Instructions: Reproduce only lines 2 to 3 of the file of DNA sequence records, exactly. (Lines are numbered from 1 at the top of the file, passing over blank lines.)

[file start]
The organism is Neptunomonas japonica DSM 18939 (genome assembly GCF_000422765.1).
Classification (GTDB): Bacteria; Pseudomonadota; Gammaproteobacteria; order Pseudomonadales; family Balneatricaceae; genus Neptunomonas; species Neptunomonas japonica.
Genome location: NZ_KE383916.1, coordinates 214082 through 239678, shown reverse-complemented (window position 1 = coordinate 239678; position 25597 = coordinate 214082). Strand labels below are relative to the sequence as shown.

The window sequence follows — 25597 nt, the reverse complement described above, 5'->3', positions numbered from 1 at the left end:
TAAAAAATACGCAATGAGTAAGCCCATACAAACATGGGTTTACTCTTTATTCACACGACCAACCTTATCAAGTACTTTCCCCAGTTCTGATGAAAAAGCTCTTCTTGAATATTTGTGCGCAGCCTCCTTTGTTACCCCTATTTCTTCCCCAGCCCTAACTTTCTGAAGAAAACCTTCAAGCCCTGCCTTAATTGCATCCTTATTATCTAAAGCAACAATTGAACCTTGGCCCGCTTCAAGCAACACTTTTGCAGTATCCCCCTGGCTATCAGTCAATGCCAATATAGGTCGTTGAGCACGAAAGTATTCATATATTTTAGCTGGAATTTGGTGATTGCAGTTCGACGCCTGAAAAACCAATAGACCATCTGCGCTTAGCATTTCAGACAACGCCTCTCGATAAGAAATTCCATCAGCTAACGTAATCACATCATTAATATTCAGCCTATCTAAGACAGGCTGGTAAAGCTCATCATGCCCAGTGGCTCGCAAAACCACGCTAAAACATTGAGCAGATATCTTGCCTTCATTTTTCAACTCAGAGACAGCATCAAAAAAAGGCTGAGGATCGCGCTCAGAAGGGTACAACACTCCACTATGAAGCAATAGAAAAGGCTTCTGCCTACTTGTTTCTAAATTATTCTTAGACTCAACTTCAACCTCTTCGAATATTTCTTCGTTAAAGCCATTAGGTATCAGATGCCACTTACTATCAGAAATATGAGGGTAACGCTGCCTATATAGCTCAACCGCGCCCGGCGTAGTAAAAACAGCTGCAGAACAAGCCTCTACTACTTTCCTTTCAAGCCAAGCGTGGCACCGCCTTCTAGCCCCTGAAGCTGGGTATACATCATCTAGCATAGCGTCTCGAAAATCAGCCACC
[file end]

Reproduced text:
Classification (GTDB): Bacteria; Pseudomonadota; Gammaproteobacteria; order Pseudomonadales; family Balneatricaceae; genus Neptunomonas; species Neptunomonas japonica.
Genome location: NZ_KE383916.1, coordinates 214082 through 239678, shown reverse-complemented (window position 1 = coordinate 239678; position 25597 = coordinate 214082). Strand labels below are relative to the sequence as shown.